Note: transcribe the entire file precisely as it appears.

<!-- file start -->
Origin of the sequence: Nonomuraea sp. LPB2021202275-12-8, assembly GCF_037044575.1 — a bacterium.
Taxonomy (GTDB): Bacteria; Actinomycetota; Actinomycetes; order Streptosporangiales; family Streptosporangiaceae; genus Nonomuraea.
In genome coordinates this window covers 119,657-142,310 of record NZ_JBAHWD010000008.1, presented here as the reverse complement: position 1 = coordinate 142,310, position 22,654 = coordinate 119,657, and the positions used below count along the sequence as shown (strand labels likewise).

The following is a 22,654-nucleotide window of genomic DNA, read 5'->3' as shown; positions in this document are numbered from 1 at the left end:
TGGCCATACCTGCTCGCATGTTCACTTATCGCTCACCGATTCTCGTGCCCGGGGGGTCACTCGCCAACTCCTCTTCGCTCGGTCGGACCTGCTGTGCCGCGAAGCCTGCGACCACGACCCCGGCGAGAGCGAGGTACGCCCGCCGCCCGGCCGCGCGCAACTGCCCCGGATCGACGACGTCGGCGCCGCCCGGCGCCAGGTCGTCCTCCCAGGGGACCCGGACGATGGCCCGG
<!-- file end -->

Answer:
Origin of the sequence: Nonomuraea sp. LPB2021202275-12-8, assembly GCF_037044575.1 — a bacterium.
Taxonomy (GTDB): Bacteria; Actinomycetota; Actinomycetes; order Streptosporangiales; family Streptosporangiaceae; genus Nonomuraea.
In genome coordinates this window covers 119,657-142,310 of record NZ_JBAHWD010000008.1, presented here as the reverse complement: position 1 = coordinate 142,310, position 22,654 = coordinate 119,657, and the positions used below count along the sequence as shown (strand labels likewise).

The following is a 22,654-nucleotide window of genomic DNA, read 5'->3' as shown; positions in this document are numbered from 1 at the left end:
TGGCCATACCTGCTCGCATGTTCACTTATCGCTCACCGATTCTCGTGCCCGGGGGGTCACTCGCCAACTCCTCTTCGCTCGGTCGGACCTGCTGTGCCGCGAAGCCTGCGACCACGACCCCGGCGAGAGCGAGGTACGCCCGCCGCCCGGCCGCGCGCAACTGCCCCGGATCGACGACGTCGGCGCCGCCCGGCGCCAGGTCGTCCTCCCAGGGGACCCGGACGATGGCCCGG